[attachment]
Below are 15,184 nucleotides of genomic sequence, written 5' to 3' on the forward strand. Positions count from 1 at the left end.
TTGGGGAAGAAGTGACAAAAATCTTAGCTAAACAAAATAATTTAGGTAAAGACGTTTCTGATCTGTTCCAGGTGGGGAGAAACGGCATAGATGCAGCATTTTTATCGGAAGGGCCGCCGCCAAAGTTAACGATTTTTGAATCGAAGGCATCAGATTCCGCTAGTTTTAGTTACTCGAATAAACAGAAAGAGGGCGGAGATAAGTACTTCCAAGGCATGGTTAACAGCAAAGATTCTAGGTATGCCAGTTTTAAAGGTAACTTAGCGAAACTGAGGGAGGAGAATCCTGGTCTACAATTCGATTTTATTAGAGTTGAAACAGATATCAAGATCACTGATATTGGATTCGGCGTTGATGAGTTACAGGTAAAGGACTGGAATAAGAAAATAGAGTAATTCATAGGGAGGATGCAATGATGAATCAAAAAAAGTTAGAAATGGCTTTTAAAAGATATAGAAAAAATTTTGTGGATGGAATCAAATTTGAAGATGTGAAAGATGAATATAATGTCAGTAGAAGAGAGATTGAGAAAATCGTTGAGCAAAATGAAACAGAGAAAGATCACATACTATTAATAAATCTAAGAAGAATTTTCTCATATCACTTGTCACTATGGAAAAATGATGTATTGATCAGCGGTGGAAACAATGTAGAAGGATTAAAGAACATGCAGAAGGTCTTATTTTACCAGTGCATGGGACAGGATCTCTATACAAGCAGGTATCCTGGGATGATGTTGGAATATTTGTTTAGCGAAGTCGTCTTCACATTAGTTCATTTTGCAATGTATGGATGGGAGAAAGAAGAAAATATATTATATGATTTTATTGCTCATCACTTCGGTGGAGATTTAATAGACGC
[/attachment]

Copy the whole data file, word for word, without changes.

Below are 15,184 nucleotides of genomic sequence, written 5' to 3' on the forward strand. Positions count from 1 at the left end.
TTGGGGAAGAAGTGACAAAAATCTTAGCTAAACAAAATAATTTAGGTAAAGACGTTTCTGATCTGTTCCAGGTGGGGAGAAACGGCATAGATGCAGCATTTTTATCGGAAGGGCCGCCGCCAAAGTTAACGATTTTTGAATCGAAGGCATCAGATTCCGCTAGTTTTAGTTACTCGAATAAACAGAAAGAGGGCGGAGATAAGTACTTCCAAGGCATGGTTAACAGCAAAGATTCTAGGTATGCCAGTTTTAAAGGTAACTTAGCGAAACTGAGGGAGGAGAATCCTGGTCTACAATTCGATTTTATTAGAGTTGAAACAGATATCAAGATCACTGATATTGGATTCGGCGTTGATGAGTTACAGGTAAAGGACTGGAATAAGAAAATAGAGTAATTCATAGGGAGGATGCAATGATGAATCAAAAAAAGTTAGAAATGGCTTTTAAAAGATATAGAAAAAATTTTGTGGATGGAATCAAATTTGAAGATGTGAAAGATGAATATAATGTCAGTAGAAGAGAGATTGAGAAAATCGTTGAGCAAAATGAAACAGAGAAAGATCACATACTATTAATAAATCTAAGAAGAATTTTCTCATATCACTTGTCACTATGGAAAAATGATGTATTGATCAGCGGTGGAAACAATGTAGAAGGATTAAAGAACATGCAGAAGGTCTTATTTTACCAGTGCATGGGACAGGATCTCTATACAAGCAGGTATCCTGGGATGATGTTGGAATATTTGTTTAGCGAAGTCGTCTTCACATTAGTTCATTTTGCAATGTATGGATGGGAGAAAGAAGAAAATATATTATATGATTTTATTGCTCATCACTTCGGTGGAGATTTAATAGACGC